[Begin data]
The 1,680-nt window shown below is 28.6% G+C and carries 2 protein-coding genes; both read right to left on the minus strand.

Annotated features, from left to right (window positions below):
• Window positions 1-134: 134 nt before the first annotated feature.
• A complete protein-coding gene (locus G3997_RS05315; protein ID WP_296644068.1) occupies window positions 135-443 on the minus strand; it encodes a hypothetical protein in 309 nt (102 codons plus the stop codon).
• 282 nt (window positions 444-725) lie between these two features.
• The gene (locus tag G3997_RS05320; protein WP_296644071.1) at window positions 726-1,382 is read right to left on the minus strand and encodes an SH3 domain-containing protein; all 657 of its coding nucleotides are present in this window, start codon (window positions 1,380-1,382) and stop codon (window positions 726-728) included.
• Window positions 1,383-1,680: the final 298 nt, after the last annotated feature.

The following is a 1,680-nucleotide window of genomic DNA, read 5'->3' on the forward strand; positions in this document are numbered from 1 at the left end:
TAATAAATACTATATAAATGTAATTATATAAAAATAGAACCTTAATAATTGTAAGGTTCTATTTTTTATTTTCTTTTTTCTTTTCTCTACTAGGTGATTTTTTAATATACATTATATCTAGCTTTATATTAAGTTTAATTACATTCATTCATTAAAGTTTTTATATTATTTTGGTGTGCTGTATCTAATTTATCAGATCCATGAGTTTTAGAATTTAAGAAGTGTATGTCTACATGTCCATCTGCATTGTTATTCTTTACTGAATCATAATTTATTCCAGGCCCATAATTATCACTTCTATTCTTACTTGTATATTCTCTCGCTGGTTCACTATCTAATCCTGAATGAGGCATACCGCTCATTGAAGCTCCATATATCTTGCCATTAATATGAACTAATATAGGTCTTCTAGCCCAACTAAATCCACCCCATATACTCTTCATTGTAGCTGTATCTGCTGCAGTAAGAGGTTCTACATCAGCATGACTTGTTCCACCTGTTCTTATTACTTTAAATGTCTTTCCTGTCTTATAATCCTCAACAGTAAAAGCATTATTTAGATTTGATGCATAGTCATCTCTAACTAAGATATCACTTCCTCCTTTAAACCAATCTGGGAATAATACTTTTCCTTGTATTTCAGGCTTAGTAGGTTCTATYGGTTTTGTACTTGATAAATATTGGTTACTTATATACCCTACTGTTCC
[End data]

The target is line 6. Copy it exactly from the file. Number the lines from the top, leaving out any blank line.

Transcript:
• The gene (locus tag G3997_RS05320; protein WP_296644071.1) at window positions 726-1,382 is read right to left on the minus strand and encodes an SH3 domain-containing protein; all 657 of its coding nucleotides are present in this window, start codon (window positions 1,380-1,382) and stop codon (window positions 726-728) included.